Loan signings are the payday loans of Football

On the front of it a loan may seem amazing.  Bring in a player, don’t spend too much, no need to bother with huge fees and on the surface they seem to be a convenience.

When we take a look at the clubs lower down the pecking order – clubs that can’t afford astronomical fees they seem more likely to loan players. However in the hope that these loans might be successful, the joy is short lived.

If a player performs well on loan, there is no doubt that his parent club will take him back and refuse to sell the player even though they contemplated letting him go in the first instance.

Take Joe Hart, at Birmingham City he became a fan favourite and really made a name for himself. However, if you were to ask a city fan how did Hart make his name I bet they’d disregard the spectacular season he had at Blues.

On the other hand if a loanee fails to impress at the club, the team have basically wasted there fees on paying for a player whom they hoped would help but didn’t and we’re all left looking at the ground.

Its fair to say loans definitely leave clubs feeling shafted, as if they’ve been robbed. It is however a cycle; small clubs will continue to loan just to survive another year in their division and fall into the trap. Don’t do it!!


From fancy cars to penniless jars – the dark side of football

From rags to riches then riches to rags former England international David James has become latest footballer to squander his fortunes. Boasting an impressive career his CV boasts teams such as Liverpool, Man City and Aston Villa – even managing to pick up 44 caps at international level.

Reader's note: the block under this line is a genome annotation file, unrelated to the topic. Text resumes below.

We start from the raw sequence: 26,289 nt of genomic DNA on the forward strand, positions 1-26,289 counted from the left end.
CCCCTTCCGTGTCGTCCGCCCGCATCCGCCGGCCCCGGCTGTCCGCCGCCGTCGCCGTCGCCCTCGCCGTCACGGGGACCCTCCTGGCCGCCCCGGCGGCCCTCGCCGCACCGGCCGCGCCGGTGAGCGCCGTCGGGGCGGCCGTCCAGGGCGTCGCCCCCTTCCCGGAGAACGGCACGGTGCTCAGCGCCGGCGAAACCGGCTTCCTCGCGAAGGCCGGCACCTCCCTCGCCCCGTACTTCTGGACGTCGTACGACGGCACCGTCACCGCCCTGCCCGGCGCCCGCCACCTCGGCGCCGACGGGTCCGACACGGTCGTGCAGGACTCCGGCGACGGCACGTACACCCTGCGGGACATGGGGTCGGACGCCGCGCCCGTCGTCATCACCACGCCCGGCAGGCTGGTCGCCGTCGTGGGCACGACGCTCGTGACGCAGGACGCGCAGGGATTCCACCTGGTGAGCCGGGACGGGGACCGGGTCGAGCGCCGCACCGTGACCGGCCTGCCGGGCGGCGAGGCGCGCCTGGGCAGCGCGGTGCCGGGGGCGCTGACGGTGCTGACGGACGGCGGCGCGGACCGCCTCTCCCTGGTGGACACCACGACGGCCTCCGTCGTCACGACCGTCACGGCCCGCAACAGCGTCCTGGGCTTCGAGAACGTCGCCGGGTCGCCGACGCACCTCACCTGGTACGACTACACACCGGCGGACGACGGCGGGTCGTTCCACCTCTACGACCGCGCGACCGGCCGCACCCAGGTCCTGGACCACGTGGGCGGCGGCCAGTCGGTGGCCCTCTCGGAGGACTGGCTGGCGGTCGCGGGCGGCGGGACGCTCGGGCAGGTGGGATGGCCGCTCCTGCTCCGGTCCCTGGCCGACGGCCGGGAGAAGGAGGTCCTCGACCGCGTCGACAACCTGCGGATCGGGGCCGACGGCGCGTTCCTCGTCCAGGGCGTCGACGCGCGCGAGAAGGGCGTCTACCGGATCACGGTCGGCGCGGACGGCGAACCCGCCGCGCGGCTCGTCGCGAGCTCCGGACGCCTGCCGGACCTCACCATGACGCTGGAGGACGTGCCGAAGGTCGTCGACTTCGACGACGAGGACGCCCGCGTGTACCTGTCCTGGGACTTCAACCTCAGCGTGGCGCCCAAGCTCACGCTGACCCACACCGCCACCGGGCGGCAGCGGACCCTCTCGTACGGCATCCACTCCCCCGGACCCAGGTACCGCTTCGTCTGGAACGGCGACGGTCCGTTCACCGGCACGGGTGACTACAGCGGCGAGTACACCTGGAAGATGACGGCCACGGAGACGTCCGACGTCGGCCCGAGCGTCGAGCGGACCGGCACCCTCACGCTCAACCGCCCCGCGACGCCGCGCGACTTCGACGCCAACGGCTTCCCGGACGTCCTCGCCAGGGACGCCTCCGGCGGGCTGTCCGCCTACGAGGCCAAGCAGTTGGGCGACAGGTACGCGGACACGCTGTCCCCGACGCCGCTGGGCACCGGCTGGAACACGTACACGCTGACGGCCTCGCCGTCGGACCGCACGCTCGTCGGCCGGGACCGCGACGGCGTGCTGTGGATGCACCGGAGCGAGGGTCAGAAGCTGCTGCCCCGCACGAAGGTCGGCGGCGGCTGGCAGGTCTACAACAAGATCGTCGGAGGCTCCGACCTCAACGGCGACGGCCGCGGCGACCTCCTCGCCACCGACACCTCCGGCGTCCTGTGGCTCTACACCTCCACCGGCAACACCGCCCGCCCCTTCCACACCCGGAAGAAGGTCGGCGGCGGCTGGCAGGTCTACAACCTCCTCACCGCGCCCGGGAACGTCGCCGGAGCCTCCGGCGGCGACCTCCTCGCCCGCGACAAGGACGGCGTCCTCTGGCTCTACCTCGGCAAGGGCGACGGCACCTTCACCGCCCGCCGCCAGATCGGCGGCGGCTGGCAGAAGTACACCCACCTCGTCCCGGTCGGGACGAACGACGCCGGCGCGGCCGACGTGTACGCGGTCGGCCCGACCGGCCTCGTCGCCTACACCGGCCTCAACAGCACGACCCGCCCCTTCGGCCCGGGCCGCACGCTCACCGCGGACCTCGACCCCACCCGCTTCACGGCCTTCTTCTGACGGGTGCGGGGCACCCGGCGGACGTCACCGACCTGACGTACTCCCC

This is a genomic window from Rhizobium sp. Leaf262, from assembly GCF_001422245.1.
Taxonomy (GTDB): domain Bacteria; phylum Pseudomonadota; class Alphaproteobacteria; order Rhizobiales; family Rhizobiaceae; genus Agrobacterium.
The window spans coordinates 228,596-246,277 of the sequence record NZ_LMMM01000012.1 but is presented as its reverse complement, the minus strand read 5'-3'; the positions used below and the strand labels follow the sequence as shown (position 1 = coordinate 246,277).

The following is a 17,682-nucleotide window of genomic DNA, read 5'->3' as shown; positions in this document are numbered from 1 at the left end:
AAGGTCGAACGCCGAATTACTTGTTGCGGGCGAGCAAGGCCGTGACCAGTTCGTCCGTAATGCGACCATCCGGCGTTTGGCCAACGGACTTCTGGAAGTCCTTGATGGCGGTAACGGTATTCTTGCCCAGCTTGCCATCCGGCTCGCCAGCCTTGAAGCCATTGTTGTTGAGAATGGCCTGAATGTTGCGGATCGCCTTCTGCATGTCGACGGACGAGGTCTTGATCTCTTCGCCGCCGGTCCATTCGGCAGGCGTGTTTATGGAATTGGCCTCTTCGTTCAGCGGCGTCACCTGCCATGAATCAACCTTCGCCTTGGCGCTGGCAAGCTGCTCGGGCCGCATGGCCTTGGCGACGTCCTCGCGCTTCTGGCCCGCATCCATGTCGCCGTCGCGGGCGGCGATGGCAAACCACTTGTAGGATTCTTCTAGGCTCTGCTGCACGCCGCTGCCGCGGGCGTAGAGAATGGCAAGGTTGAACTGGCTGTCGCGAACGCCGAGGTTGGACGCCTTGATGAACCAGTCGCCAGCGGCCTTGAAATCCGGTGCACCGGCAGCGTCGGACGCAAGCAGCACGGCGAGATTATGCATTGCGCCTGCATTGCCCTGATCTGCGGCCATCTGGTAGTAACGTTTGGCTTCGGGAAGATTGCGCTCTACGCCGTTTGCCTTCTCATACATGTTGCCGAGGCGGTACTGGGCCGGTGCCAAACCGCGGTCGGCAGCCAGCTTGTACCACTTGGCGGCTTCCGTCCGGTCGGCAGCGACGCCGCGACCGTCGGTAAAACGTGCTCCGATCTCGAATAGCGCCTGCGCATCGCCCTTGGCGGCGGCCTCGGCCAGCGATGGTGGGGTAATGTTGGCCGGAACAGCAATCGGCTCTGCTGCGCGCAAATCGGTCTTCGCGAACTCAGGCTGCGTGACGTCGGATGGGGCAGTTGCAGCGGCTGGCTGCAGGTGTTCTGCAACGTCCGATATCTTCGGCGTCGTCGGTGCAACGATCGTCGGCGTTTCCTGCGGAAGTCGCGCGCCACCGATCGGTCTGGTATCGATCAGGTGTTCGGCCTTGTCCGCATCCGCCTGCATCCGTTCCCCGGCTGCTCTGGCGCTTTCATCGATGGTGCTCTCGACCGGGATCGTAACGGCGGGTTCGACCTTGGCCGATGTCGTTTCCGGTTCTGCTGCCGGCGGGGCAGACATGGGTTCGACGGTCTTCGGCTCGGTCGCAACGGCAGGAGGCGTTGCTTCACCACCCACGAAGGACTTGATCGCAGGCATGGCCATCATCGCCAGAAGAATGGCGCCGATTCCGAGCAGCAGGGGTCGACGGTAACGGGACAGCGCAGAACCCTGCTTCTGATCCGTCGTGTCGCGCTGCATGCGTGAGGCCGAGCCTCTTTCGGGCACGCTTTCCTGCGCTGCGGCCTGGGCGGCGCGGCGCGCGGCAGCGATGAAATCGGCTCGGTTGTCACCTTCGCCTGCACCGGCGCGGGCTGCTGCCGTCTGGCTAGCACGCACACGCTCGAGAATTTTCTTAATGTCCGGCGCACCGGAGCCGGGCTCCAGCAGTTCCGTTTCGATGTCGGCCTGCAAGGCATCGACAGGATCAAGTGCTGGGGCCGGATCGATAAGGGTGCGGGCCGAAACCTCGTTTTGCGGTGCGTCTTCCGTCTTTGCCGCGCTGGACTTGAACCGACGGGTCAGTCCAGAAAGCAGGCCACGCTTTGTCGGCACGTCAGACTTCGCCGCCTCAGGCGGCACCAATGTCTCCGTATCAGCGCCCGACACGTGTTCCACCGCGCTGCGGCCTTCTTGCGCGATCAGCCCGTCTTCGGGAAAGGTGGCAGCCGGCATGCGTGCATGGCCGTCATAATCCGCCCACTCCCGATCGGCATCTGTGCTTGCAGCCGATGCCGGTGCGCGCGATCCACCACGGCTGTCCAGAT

James declared himself bankrupt in May of this year becoming another name on the list of top flight footballers who have managed to squander their fortunes. He joins the likes of Keith Gillespie, Eric Djemba Djemba and Lee Hendrie who have all declared bankruptcy despite earning huge amounts of money a week. It’s hard to see how footballers fall on such hard times but it seems as if financial trouble is a problem that all footballers could face if they’re not smart.

For most football is considered the beautiful game however on the opposite end of the scale sit former players that’ve been spat out by Football just when they thought nothing could go wrong. Peter Kelsey a financial adviser for the wealthy says he often has to tell his clients the importance of financial planning. Football is a short lived career and for the majority of professional footballers it lasts for 10-16 years giving them borrowed time to earn their millions.

Football is a cruel mistress, adoring you during your peak and throwing you out during the end of your career however, there are a number of retired players who tend to fall on their feet like Carragher, Owen and Neville.

So next time you go to a game, and your caught up in the excitement, spare a second for those who’ve fell on hard times in. Football is still definitely the beautiful game but as bystanders we’re so engulfed in razmattaz of the Premier League that we fail to acknowledge the victims of the “beautiful game”.